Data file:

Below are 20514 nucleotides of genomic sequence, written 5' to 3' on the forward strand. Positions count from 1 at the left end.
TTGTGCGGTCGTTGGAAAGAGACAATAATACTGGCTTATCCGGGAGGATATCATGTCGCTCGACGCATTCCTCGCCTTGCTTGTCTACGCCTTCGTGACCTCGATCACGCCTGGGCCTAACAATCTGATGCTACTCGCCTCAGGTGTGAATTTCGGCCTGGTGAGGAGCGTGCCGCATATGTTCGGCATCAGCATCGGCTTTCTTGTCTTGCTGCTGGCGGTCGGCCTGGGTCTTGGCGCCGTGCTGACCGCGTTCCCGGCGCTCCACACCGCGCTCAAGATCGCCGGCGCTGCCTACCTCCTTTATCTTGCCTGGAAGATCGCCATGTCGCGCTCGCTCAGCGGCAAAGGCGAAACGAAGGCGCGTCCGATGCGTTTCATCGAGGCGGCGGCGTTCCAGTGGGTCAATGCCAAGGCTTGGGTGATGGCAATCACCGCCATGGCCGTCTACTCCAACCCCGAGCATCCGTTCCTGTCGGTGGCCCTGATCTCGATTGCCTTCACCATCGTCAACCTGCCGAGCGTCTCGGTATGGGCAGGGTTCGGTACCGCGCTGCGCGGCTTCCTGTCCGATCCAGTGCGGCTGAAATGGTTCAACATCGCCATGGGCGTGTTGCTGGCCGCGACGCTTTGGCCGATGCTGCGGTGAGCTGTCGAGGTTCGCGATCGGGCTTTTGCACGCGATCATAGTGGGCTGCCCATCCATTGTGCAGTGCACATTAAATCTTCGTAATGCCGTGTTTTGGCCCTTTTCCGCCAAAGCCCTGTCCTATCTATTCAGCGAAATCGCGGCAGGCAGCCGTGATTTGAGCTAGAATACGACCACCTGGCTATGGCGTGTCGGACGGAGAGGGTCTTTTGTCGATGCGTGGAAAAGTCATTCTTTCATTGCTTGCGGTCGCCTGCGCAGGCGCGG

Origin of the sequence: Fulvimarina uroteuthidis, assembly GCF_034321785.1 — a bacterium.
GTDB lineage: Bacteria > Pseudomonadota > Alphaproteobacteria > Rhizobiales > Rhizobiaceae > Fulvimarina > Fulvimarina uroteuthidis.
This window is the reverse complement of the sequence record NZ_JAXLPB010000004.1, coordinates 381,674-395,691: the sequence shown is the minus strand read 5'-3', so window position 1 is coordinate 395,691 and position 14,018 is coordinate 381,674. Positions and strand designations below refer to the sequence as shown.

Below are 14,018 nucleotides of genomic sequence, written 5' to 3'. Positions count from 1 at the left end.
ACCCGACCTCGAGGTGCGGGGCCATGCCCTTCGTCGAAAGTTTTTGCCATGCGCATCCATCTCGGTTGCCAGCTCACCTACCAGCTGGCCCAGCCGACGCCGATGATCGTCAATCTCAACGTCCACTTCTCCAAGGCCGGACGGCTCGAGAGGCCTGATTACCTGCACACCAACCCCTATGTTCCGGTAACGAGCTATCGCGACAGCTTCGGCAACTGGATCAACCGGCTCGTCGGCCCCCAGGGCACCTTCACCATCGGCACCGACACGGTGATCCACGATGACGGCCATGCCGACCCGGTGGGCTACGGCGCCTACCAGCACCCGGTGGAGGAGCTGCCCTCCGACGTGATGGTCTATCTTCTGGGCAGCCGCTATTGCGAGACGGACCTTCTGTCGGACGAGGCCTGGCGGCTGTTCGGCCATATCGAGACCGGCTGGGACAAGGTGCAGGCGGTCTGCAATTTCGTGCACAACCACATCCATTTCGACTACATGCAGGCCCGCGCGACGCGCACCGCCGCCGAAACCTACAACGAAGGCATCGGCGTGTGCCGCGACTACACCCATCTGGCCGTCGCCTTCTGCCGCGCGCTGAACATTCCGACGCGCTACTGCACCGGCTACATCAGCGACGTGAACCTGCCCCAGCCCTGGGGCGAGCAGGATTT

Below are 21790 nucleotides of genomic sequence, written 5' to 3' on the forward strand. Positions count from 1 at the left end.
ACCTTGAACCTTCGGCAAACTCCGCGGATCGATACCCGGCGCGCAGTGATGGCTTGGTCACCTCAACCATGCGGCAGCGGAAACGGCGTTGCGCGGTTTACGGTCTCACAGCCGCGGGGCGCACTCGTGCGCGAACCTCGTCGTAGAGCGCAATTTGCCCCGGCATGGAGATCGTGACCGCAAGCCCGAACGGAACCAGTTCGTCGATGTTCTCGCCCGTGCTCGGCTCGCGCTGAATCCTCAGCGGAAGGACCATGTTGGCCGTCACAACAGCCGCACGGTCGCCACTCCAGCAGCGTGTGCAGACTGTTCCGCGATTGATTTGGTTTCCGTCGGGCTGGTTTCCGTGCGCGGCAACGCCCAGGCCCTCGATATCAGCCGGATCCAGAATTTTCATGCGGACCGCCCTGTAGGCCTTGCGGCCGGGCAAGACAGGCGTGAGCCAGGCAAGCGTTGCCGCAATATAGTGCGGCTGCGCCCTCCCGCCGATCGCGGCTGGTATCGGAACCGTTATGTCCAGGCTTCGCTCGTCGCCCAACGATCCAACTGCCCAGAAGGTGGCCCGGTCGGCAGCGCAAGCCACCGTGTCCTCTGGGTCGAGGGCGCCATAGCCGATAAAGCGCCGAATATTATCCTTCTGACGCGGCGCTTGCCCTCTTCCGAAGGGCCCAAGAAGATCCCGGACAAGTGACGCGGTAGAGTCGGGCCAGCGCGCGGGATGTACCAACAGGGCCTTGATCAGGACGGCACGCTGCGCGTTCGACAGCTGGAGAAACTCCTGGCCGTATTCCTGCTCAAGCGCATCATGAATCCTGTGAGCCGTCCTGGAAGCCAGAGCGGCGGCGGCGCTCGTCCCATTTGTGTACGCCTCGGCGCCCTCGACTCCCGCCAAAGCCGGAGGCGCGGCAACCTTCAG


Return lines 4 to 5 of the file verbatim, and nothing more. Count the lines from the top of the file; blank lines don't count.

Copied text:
GTDB lineage: Bacteria > Pseudomonadota > Alphaproteobacteria > Rhizobiales > Rhizobiaceae > Fulvimarina > Fulvimarina uroteuthidis.
This window is the reverse complement of the sequence record NZ_JAXLPB010000004.1, coordinates 381,674-395,691: the sequence shown is the minus strand read 5'-3', so window position 1 is coordinate 395,691 and position 14,018 is coordinate 381,674. Positions and strand designations below refer to the sequence as shown.